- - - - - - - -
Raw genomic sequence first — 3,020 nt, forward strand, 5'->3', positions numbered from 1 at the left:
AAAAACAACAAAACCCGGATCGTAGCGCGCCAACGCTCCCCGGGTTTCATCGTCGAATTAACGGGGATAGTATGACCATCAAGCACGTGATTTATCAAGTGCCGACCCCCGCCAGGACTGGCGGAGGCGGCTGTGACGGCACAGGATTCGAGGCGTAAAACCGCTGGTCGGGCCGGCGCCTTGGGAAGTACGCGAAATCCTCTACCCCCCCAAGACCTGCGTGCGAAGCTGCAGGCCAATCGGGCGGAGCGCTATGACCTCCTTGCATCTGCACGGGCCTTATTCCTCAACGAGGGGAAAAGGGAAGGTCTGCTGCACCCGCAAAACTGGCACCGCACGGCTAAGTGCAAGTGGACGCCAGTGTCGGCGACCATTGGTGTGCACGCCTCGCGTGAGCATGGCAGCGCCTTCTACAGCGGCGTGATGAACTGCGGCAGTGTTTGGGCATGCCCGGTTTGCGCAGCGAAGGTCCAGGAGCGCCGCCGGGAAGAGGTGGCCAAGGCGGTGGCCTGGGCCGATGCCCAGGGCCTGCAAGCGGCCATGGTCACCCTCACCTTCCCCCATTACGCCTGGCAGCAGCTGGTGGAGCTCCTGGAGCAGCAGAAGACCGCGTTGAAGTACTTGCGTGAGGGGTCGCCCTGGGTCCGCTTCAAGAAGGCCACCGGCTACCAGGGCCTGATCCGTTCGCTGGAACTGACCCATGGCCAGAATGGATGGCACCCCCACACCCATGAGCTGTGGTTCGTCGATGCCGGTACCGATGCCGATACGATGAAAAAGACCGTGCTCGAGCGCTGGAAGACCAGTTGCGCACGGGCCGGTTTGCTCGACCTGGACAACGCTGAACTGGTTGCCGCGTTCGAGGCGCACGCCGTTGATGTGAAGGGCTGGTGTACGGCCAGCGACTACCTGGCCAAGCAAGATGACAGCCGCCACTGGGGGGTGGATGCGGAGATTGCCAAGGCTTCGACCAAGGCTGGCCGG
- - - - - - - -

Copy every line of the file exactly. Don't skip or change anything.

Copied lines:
Raw genomic sequence first — 3,020 nt, forward strand, 5'->3', positions numbered from 1 at the left:
AAAAACAACAAAACCCGGATCGTAGCGCGCCAACGCTCCCCGGGTTTCATCGTCGAATTAACGGGGATAGTATGACCATCAAGCACGTGATTTATCAAGTGCCGACCCCCGCCAGGACTGGCGGAGGCGGCTGTGACGGCACAGGATTCGAGGCGTAAAACCGCTGGTCGGGCCGGCGCCTTGGGAAGTACGCGAAATCCTCTACCCCCCCAAGACCTGCGTGCGAAGCTGCAGGCCAATCGGGCGGAGCGCTATGACCTCCTTGCATCTGCACGGGCCTTATTCCTCAACGAGGGGAAAAGGGAAGGTCTGCTGCACCCGCAAAACTGGCACCGCACGGCTAAGTGCAAGTGGACGCCAGTGTCGGCGACCATTGGTGTGCACGCCTCGCGTGAGCATGGCAGCGCCTTCTACAGCGGCGTGATGAACTGCGGCAGTGTTTGGGCATGCCCGGTTTGCGCAGCGAAGGTCCAGGAGCGCCGCCGGGAAGAGGTGGCCAAGGCGGTGGCCTGGGCCGATGCCCAGGGCCTGCAAGCGGCCATGGTCACCCTCACCTTCCCCCATTACGCCTGGCAGCAGCTGGTGGAGCTCCTGGAGCAGCAGAAGACCGCGTTGAAGTACTTGCGTGAGGGGTCGCCCTGGGTCCGCTTCAAGAAGGCCACCGGCTACCAGGGCCTGATCCGTTCGCTGGAACTGACCCATGGCCAGAATGGATGGCACCCCCACACCCATGAGCTGTGGTTCGTCGATGCCGGTACCGATGCCGATACGATGAAAAAGACCGTGCTCGAGCGCTGGAAGACCAGTTGCGCACGGGCCGGTTTGCTCGACCTGGACAACGCTGAACTGGTTGCCGCGTTCGAGGCGCACGCCGTTGATGTGAAGGGCTGGTGTACGGCCAGCGACTACCTGGCCAAGCAAGATGACAGCCGCCACTGGGGGGTGGATGCGGAGATTGCCAAGGCTTCGACCAAGGCTGGCCGG